Do I have legal grounds for emotional distress and damages?

Get Legal Help Today

 Secured with SHA-256 Encryption

Do I have legal grounds for emotional distress and damages?

I was offered and I accepted a promotion. Less than 2 days later the position
was retracted. The timing affected my personal life and I will never get back
what I lost emotionally.

Asked on June 26, 2017 under Employment Labor Law, North Carolina

Answers:

SJZ, Member, New York Bar / FreeAdvice Contributing Attorney

Answered 3 years ago | Contributor

No, you have no legal grounds for a legal claim unless there was a written employment contract for a definite period of time (e.g. one year) which promised you this promotion and which was violated. In the absence of a written employment contract, all employment in this country is "employment at will": an employer is free to rescind job or promotion offers, to demote employees or transfer them, to decide who to hire or promote, to terminate employees, etc. Without a contract, you have no right to a job, and your employer has free rein to decide at will (and to change its mind) about what job you have.
Since they had the legal right to rescind the offer, you cannot sue them for doing so: there is no lawsuit when someone does what they legally may do.
Furthermore, even if there had been a written employment contract, while you could in that case sue for "breach of contract" to get the job or at least to get additional money (e.g. a raise you would have gotten), there is NO recovery for emotional distress in breach of contract cases: the law does not give you any compensation for your emotional distress or impact on your personal life.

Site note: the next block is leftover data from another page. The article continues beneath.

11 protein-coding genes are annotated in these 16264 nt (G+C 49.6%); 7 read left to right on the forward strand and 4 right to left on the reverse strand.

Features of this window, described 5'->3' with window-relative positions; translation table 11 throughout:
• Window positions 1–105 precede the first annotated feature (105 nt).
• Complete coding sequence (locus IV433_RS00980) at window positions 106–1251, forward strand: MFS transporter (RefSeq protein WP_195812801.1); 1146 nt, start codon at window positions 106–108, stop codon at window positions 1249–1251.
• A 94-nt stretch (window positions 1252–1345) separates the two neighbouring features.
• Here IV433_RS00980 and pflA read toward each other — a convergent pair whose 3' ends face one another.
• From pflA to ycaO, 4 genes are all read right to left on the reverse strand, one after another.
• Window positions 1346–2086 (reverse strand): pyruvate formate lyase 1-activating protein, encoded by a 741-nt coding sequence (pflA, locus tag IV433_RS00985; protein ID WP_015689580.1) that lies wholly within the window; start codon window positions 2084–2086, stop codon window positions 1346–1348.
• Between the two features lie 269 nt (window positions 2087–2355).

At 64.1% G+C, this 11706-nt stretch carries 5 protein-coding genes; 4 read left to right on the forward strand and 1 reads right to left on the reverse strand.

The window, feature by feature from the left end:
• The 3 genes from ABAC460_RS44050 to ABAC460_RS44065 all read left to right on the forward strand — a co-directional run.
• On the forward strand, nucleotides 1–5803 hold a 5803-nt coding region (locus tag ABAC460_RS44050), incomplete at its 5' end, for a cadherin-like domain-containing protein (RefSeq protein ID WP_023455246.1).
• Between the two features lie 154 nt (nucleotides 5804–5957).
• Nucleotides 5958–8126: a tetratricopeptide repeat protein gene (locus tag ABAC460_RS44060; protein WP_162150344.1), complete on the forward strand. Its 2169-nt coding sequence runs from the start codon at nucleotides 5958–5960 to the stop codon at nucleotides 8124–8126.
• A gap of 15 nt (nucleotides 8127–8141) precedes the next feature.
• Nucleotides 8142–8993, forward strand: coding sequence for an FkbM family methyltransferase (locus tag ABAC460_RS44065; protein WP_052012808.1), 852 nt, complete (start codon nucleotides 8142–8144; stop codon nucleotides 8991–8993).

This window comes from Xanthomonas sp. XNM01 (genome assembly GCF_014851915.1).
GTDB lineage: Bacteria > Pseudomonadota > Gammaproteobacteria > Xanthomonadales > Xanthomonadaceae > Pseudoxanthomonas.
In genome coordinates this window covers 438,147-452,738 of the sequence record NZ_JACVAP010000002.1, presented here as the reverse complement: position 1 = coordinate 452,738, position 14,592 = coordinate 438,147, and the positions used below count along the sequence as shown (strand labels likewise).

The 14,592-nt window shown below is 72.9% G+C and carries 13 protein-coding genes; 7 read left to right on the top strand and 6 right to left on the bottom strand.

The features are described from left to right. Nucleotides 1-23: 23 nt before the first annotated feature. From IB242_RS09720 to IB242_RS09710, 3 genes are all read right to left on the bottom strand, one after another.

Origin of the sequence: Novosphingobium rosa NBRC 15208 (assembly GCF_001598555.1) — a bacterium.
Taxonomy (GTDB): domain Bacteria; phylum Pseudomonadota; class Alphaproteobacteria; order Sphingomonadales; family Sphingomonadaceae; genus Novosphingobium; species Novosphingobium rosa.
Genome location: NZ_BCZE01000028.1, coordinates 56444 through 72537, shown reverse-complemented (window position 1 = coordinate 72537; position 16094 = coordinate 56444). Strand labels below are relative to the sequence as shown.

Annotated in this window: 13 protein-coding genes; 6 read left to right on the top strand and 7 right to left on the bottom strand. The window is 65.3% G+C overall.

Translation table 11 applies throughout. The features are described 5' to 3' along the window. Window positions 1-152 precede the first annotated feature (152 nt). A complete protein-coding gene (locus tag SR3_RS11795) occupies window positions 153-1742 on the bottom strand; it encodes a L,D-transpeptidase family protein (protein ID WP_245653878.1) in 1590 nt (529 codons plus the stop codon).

IMPORTANT NOTICE: The Answer(s) provided above are for general information only. The attorney providing the answer was not serving as the attorney for the person submitting the question or in any attorney-client relationship with such person. Laws may vary from state to state, and sometimes change. Tiny variations in the facts, or a fact not set forth in a question, often can change a legal outcome or an attorney's conclusion. Although AttorneyPages.com has verified the attorney was admitted to practice law in at least one jurisdiction, he or she may not be authorized to practice law in the jurisdiction referred to in the question, nor is he or she necessarily experienced in the area of the law involved. Unlike the information in the Answer(s) above, upon which you should NOT rely, for personal advice you can rely upon we suggest you retain an attorney to represent you.

Get Legal Help Today

Find the right lawyer for your legal issue.

 Secured with SHA-256 Encryption